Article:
The Journal Gazette
 
 
Monday, December 14, 2015 10:43 pm

Referee back on ice after scare in April

Justin A. Cohn | The Journal Gazette

Any good hockey referee has to be able to ignore the jeers and second-guessing of the fans. Not all referees, though, actually appreciate being able to hear the reaction of the crowd.

Nic Leduc, 30, knows he’s fortunate to be able skating and calling ECHL games. And since he’s without two of his senses – smell and taste – he has a greater appreciation for the sense of hearing, even from the notoriously critical Fort Wayne fans.

"For sure, (the fans’ boos are) a part of the business I do. Every night, you get booed and told, ‘You suck.’ But I’m just happy to be out there and even be able to hear it," Leduc said.

Last April, Leduc was slated to call a Komets game at Memorial Coliseum, but he never arrived and was found in a Des Moines, Iowa, hotel room, where he had called a game in the American Hockey League before mysteriously suffering a traumatic brain injury. He was unconscious on a bed and in a pool of his own blood and vomit, where he had been for hours. Leduc’s family was unsure if he would survive, not to mention ever officiate a hockey game again.

"Nobody knows what happened," Leduc said. "But the detectives, the police, think that I fell down when I finished my shower and that I had knocked my head on the bath. There was blood and puke everywhere in the bathroom, and I must have gotten back up and gotten into bed, where they found me in more blood and puke."

Leduc had suffered a fractured skull and a concussion and spent 14 days in the hospital. Though he remembers, with perfect clarity, the days leading up to his trip to Des Moines, there is a gap in his recollections of more than 11 days.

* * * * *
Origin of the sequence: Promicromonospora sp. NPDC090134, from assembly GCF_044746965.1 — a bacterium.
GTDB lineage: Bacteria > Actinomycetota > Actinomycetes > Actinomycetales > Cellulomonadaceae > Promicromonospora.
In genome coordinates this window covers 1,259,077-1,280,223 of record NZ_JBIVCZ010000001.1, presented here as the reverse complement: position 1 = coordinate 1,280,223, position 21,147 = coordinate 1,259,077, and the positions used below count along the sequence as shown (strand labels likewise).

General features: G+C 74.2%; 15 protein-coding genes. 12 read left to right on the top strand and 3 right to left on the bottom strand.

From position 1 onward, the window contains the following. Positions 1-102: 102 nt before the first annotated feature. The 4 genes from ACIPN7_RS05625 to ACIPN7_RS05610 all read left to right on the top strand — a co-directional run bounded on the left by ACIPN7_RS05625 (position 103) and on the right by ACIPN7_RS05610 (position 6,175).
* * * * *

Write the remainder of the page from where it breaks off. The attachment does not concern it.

"The first 11 days in the hospital, my dad was telling me that I had been sleeping 22 hours out of 24," said Leduc, who is from Granby, Quebec. "When the doctors and nurses came, I was aggressive and I was always saying just what I was thinking, talking in French. But the doctors told my family that’s natural."

After racking up $150,000 in medical bills – he was covered by insurance through the AHL – he was able to skate again in late July and returned to working ECHL games this season.

Aside from not being able to taste or smell, senses he’s not sure will ever return, he’s back to being one of the ECHL’s top referees. In his only game at the Coliseum this season, a 3-1 victory over Kalamazoo on Nov. 20, he was on top of the play to rule a Kyle Thomas goal in, even though the puck barely crossed the goal line before Wings defenseman Steve McCarthy swept the puck out.

"You saw, I’m a natural out there," Leduc said, jokingly, though there’s some truth – he’s in the pipeline to potentially work in the NHL someday, having attended prospect camps for four years.

He was a quality defenseman in the Quebec Major Junior Hockey League and for the University of Quebec, before he realized he had the skating ability and smarts to make it further as a referee than a player.

"I knew as a hockey player, I didn’t have that opportunity (to make it to the NHL). I could have played in the ECHL or something like that, but that would have been the max. There was no possibility to go beyond that," Leduc said. "But as a referee, I felt I could have a career. 

"Although, come to think of it, I’m still in the ECHL."

He is slated to call a game at the Coliseum on Jan. 16 between the Komets and Rapid City Rush.

Whatever that night brings – cheers or jeers from the fans – he will appreciate the opportunity to preside over the game.

"I’m a happy guy in life, naturally, but since this happened, everything is green for me," he said.

jcohn@jg.net


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